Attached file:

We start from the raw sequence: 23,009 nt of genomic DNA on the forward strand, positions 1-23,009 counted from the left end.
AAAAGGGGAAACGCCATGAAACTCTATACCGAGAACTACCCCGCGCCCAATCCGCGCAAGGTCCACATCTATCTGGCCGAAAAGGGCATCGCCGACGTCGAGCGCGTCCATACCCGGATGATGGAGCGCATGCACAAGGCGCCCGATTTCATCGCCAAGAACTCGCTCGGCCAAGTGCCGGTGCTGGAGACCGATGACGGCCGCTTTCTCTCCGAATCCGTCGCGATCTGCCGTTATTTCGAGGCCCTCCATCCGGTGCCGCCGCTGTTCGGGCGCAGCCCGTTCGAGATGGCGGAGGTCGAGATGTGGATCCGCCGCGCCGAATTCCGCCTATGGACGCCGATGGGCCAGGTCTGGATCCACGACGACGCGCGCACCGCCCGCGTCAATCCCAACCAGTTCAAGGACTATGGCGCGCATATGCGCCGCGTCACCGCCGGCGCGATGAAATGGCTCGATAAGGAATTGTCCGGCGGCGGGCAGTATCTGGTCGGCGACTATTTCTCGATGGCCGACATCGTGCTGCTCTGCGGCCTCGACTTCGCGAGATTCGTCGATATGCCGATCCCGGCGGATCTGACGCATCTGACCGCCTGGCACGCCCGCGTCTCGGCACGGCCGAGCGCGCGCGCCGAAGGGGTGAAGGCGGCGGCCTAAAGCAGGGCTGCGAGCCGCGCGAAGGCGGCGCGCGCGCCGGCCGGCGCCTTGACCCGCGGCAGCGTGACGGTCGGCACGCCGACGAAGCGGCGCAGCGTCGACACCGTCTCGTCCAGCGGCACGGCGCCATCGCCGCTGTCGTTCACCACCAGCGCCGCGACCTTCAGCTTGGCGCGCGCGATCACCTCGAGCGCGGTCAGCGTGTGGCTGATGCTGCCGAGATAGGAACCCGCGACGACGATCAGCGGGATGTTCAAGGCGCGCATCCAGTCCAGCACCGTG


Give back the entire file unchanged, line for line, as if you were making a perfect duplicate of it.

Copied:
We start from the raw sequence: 23,009 nt of genomic DNA on the forward strand, positions 1-23,009 counted from the left end.
AAAAGGGGAAACGCCATGAAACTCTATACCGAGAACTACCCCGCGCCCAATCCGCGCAAGGTCCACATCTATCTGGCCGAAAAGGGCATCGCCGACGTCGAGCGCGTCCATACCCGGATGATGGAGCGCATGCACAAGGCGCCCGATTTCATCGCCAAGAACTCGCTCGGCCAAGTGCCGGTGCTGGAGACCGATGACGGCCGCTTTCTCTCCGAATCCGTCGCGATCTGCCGTTATTTCGAGGCCCTCCATCCGGTGCCGCCGCTGTTCGGGCGCAGCCCGTTCGAGATGGCGGAGGTCGAGATGTGGATCCGCCGCGCCGAATTCCGCCTATGGACGCCGATGGGCCAGGTCTGGATCCACGACGACGCGCGCACCGCCCGCGTCAATCCCAACCAGTTCAAGGACTATGGCGCGCATATGCGCCGCGTCACCGCCGGCGCGATGAAATGGCTCGATAAGGAATTGTCCGGCGGCGGGCAGTATCTGGTCGGCGACTATTTCTCGATGGCCGACATCGTGCTGCTCTGCGGCCTCGACTTCGCGAGATTCGTCGATATGCCGATCCCGGCGGATCTGACGCATCTGACCGCCTGGCACGCCCGCGTCTCGGCACGGCCGAGCGCGCGCGCCGAAGGGGTGAAGGCGGCGGCCTAAAGCAGGGCTGCGAGCCGCGCGAAGGCGGCGCGCGCGCCGGCCGGCGCCTTGACCCGCGGCAGCGTGACGGTCGGCACGCCGACGAAGCGGCGCAGCGTCGACACCGTCTCGTCCAGCGGCACGGCGCCATCGCCGCTGTCGTTCACCACCAGCGCCGCGACCTTCAGCTTGGCGCGCGCGATCACCTCGAGCGCGGTCAGCGTGTGGCTGATGCTGCCGAGATAGGAACCCGCGACGACGATCAGCGGGATGTTCAAGGCGCGCATCCAGTCCAGCACCGTG